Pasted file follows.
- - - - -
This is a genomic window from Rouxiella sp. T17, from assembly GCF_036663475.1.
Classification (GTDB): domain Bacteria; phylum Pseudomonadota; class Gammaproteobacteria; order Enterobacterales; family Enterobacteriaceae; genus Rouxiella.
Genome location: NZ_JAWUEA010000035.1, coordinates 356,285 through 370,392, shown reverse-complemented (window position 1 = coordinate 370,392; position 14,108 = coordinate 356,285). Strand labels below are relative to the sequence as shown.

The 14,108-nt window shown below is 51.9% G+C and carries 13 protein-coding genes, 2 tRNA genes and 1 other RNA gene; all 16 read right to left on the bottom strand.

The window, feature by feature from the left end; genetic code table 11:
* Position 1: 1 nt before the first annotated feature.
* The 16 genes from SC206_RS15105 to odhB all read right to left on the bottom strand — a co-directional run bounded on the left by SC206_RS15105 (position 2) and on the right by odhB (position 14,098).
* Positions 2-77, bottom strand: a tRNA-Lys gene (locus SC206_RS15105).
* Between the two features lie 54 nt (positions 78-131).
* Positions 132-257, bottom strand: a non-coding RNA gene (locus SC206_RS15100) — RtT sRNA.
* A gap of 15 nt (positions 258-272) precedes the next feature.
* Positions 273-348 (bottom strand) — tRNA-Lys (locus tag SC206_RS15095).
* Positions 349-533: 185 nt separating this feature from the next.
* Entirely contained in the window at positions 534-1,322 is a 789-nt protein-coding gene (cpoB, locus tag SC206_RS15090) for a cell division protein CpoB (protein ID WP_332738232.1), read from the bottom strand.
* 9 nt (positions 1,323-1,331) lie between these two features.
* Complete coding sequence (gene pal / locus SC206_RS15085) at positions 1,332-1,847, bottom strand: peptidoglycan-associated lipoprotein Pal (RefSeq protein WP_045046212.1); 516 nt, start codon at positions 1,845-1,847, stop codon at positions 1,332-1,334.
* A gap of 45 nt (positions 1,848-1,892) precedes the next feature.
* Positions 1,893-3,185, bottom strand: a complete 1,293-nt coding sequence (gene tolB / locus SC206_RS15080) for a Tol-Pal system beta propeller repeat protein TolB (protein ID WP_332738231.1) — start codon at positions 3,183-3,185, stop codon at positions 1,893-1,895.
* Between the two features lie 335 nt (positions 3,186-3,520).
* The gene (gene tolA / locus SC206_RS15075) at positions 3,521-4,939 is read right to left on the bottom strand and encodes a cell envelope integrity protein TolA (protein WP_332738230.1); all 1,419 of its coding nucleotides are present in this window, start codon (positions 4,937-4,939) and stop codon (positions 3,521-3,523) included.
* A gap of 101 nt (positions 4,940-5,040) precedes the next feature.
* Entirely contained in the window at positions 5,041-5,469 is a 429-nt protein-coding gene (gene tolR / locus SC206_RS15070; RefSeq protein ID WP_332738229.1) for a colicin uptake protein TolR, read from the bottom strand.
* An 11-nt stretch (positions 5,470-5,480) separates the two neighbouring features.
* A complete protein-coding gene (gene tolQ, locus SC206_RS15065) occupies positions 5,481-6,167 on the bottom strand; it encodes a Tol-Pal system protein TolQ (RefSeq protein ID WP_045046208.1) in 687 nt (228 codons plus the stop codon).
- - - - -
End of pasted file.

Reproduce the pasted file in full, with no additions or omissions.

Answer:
This is a genomic window from Rouxiella sp. T17, from assembly GCF_036663475.1.
Classification (GTDB): domain Bacteria; phylum Pseudomonadota; class Gammaproteobacteria; order Enterobacterales; family Enterobacteriaceae; genus Rouxiella.
Genome location: NZ_JAWUEA010000035.1, coordinates 356,285 through 370,392, shown reverse-complemented (window position 1 = coordinate 370,392; position 14,108 = coordinate 356,285). Strand labels below are relative to the sequence as shown.

The 14,108-nt window shown below is 51.9% G+C and carries 13 protein-coding genes, 2 tRNA genes and 1 other RNA gene; all 16 read right to left on the bottom strand.

The window, feature by feature from the left end; genetic code table 11:
* Position 1: 1 nt before the first annotated feature.
* The 16 genes from SC206_RS15105 to odhB all read right to left on the bottom strand — a co-directional run bounded on the left by SC206_RS15105 (position 2) and on the right by odhB (position 14,098).
* Positions 2-77, bottom strand: a tRNA-Lys gene (locus SC206_RS15105).
* Between the two features lie 54 nt (positions 78-131).
* Positions 132-257, bottom strand: a non-coding RNA gene (locus SC206_RS15100) — RtT sRNA.
* A gap of 15 nt (positions 258-272) precedes the next feature.
* Positions 273-348 (bottom strand) — tRNA-Lys (locus tag SC206_RS15095).
* Positions 349-533: 185 nt separating this feature from the next.
* Entirely contained in the window at positions 534-1,322 is a 789-nt protein-coding gene (cpoB, locus tag SC206_RS15090) for a cell division protein CpoB (protein ID WP_332738232.1), read from the bottom strand.
* 9 nt (positions 1,323-1,331) lie between these two features.
* Complete coding sequence (gene pal / locus SC206_RS15085) at positions 1,332-1,847, bottom strand: peptidoglycan-associated lipoprotein Pal (RefSeq protein WP_045046212.1); 516 nt, start codon at positions 1,845-1,847, stop codon at positions 1,332-1,334.
* A gap of 45 nt (positions 1,848-1,892) precedes the next feature.
* Positions 1,893-3,185, bottom strand: a complete 1,293-nt coding sequence (gene tolB / locus SC206_RS15080) for a Tol-Pal system beta propeller repeat protein TolB (protein ID WP_332738231.1) — start codon at positions 3,183-3,185, stop codon at positions 1,893-1,895.
* Between the two features lie 335 nt (positions 3,186-3,520).
* The gene (gene tolA / locus SC206_RS15075) at positions 3,521-4,939 is read right to left on the bottom strand and encodes a cell envelope integrity protein TolA (protein WP_332738230.1); all 1,419 of its coding nucleotides are present in this window, start codon (positions 4,937-4,939) and stop codon (positions 3,521-3,523) included.
* A gap of 101 nt (positions 4,940-5,040) precedes the next feature.
* Entirely contained in the window at positions 5,041-5,469 is a 429-nt protein-coding gene (gene tolR / locus SC206_RS15070; RefSeq protein ID WP_332738229.1) for a colicin uptake protein TolR, read from the bottom strand.
* An 11-nt stretch (positions 5,470-5,480) separates the two neighbouring features.
* A complete protein-coding gene (gene tolQ, locus SC206_RS15065) occupies positions 5,481-6,167 on the bottom strand; it encodes a Tol-Pal system protein TolQ (RefSeq protein ID WP_045046208.1) in 687 nt (228 codons plus the stop codon).